The Showcase of the Immortals owes its main event to the Granddaddy Of ‘Em All.
WrestleMania 30, World Wrestling Entertainment’s biggest event of the year, is less than three weeks away and features a main event of villainous champion Randy Orton, recently returned Batista and fan-favorite Daniel Bryan (assuming Bryan beats the company’s storyline Chief Operating Officer, Triple H, earlier in the night. That seems to be a foregone conclusion).
Bryan is the most popular wrestler in the company at present, but his place in the WrestleMania 30 main event may not have come to pass were it not for Michigan State’s 24-20 defeat of Stanford in January’s Rose Bowl.
Michigan State and Bryan share similarities. Both are underdogs. Michigan running back Mike Hart famously called the Spartans “little brother,” a characterization that captures the dismissive way in which the Spartans are viewed.
Similarly, the 5-foot-8, 180-pound Bryan does not fit the stereotypical image of wrestling champion. But 2014 has been a breakout year for the underdogs.
Spartan quarterback Connor Cook scored a goal-line rushing touchdown that sealed the victory for little brother, and offensive lineman Travis Jackson broke into Bryan’s signature “YES!” chant.
Jackson told USA Today a Big Ten official played the role of Kofi Kingston from the below clip as agitated bystander.
“As I was doing it, the ref came up to me and said, ‘Please stop,’” Jackson said.
Much like Bryan, Michigan State’s version of “YES!” became a quality of endearment.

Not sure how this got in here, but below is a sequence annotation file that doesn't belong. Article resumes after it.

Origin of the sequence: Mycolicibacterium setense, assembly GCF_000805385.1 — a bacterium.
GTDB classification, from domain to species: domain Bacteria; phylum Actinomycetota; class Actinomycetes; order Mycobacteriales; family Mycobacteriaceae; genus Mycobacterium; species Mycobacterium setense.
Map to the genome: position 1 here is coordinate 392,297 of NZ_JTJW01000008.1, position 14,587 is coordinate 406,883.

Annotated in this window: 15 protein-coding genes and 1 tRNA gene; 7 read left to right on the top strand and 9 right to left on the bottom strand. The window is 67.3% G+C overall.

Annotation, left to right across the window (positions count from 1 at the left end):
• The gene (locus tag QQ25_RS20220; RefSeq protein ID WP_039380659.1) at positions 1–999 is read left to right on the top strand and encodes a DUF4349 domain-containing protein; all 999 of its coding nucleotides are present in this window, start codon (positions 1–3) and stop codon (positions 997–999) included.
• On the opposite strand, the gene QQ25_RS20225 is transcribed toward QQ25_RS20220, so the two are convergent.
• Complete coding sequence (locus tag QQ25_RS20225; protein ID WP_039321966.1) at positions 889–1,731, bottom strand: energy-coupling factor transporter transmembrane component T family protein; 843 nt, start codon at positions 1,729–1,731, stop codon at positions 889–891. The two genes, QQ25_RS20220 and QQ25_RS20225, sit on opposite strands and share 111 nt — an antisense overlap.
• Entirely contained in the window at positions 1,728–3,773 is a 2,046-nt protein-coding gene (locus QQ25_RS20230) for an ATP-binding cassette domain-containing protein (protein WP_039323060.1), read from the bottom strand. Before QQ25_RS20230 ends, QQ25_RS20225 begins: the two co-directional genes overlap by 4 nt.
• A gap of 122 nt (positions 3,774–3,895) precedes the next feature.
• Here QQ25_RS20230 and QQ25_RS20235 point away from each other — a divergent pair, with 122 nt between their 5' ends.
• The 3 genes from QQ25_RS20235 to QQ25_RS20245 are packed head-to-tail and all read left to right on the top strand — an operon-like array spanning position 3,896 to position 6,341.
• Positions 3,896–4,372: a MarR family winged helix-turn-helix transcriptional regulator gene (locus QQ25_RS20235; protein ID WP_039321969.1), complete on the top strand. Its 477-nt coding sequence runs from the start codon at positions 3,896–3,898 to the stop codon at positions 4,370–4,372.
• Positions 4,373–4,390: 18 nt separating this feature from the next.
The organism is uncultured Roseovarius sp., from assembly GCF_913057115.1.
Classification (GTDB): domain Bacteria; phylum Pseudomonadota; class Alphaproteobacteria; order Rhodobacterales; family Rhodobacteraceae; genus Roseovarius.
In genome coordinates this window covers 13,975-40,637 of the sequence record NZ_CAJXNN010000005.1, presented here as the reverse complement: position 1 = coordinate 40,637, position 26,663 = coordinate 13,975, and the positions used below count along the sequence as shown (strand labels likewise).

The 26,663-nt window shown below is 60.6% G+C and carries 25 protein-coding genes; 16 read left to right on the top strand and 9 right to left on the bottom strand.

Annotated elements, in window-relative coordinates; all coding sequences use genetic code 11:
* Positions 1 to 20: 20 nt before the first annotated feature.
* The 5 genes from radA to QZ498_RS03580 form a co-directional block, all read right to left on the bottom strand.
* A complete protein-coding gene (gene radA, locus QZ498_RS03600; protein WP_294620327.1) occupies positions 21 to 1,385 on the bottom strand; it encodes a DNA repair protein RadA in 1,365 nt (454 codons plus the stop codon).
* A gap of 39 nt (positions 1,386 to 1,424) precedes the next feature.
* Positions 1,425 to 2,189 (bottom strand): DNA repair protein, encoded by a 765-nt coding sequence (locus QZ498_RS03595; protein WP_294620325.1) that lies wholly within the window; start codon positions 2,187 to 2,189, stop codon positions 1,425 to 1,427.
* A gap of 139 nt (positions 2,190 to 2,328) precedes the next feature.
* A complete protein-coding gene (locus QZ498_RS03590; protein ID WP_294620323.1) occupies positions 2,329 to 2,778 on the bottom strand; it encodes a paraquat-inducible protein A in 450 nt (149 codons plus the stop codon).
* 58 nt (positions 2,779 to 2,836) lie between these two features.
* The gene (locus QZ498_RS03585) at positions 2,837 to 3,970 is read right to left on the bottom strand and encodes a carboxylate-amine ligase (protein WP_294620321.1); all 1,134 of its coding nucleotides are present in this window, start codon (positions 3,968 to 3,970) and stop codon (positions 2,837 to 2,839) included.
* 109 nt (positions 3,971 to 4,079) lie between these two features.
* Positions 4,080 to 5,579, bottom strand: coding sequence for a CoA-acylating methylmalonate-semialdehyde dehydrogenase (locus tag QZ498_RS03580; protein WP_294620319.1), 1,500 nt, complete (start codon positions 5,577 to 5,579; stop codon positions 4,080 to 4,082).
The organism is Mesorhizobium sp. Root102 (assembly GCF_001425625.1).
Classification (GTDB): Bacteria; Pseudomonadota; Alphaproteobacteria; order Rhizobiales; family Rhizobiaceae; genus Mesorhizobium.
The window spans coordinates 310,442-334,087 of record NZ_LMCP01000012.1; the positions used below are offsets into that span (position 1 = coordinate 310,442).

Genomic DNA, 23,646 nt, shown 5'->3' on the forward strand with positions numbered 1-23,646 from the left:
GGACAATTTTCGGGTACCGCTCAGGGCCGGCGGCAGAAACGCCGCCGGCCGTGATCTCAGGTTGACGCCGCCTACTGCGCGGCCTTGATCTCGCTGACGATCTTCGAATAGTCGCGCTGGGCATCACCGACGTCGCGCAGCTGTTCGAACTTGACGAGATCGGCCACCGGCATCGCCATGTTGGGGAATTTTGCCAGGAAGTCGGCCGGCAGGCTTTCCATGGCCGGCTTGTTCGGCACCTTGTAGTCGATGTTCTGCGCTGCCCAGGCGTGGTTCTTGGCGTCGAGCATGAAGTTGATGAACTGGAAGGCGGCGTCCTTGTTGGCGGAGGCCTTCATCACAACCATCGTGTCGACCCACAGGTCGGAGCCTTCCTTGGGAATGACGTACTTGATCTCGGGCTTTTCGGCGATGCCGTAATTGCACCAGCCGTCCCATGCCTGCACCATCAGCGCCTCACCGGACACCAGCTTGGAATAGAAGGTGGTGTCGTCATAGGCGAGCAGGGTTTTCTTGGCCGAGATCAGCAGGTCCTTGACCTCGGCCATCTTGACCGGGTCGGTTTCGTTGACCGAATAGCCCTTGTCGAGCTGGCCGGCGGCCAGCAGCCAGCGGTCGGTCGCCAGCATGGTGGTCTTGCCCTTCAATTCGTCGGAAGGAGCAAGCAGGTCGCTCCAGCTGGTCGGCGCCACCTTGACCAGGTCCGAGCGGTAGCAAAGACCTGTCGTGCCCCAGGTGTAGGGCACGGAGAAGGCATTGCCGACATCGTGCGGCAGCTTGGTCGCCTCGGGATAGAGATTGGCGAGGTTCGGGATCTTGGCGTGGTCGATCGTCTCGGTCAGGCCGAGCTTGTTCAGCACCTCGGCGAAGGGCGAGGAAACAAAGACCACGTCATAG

Michigan State was also an underdog in the Big Ten Championship meeting with previously undefeated Ohio State, as well as in the Rose Bowl against two-time defending Pac-12 champion Stanford.
The Spartan defense contained Ohio State’s prolific offense in Indianapolis, limiting Buckeyes quarterback Braxton Miller to just 101 yards passing. Ohio State was shut out in the decisive fourth quarter, while the underdog Spartans rolled off a pair of touchdowns.
That fourth-quarter flourish carried over into Pasadena the next month. Michigan State’s 24 points scored against the stingy Stanford defense were more than the Cardinal surrendered to high-scoring Pac-12 counterparts UCLA or Oregon.
Michigan State also contained the grinding Stanford run game, the Cardinal’s primary offensive weapon. A fourth-down stuff of fullback Ryan Hewitt sealed the Spartans’ first Rose Bowl win since 1988—and ostensibly, the first WrestleMania event of Bryan’s career.
The Spartans broke out into a rousing rendition of the cheer in the locker room, the video of which went viral. When the team led fans in the cheer at halftime of a basketball game the following week, it appeared on every sports highlight show and TV news broadcast across the country.
WWE didn’t become the billion-dollar giant it is today without capitalizing on mainstream, crossover appeal. Not long after thousands of Spartan fans joined the Rose Bowl champions in the chant, WWE began to reverse course in the buildup to WrestleMania.
WWE held one of its biggest events, the Royal Rumble, just 25 days after the Rose Bowl and less than three weeks after the “Yes Movement” took over the Breslin Center. Bryan was not included in the Rumble, a 30-man, over-the-top rope match that decides the championship contender in WrestleMania’s main event.
Instead, Bryan wrestled Bray Wyatt, a cult leader character who would have been at home in Season 1 of True Detective (and who, coincidentally, played on the offensive line at Troy).
Bryan began a storyline the week prior to the Rose Bowl wherein he joined Wyatt’s backwoods clan. WWE’s plan appeared to be to remove Bryan from the championship picture in place of Batista, the company’s hottest act in 2005, who left in 2010 to pursue acting and MMA.
Batista is more representative of the stereotypical WWE champion: a 6-foot-3 behemoth whose muscles have muscles. His physique helped him land a role in the upcoming Marvel film Guardians of the Galaxy, and his return to the squared circle is an effort to help promote it, a la Dwayne “The Rock” Johnson.
Pittsburgh’s Consol Energy Center became a scene emulating the Breslin Center, voicing their displeasure with Batista’s win. The WWE crowd was backing its own underdog; its own Michigan State.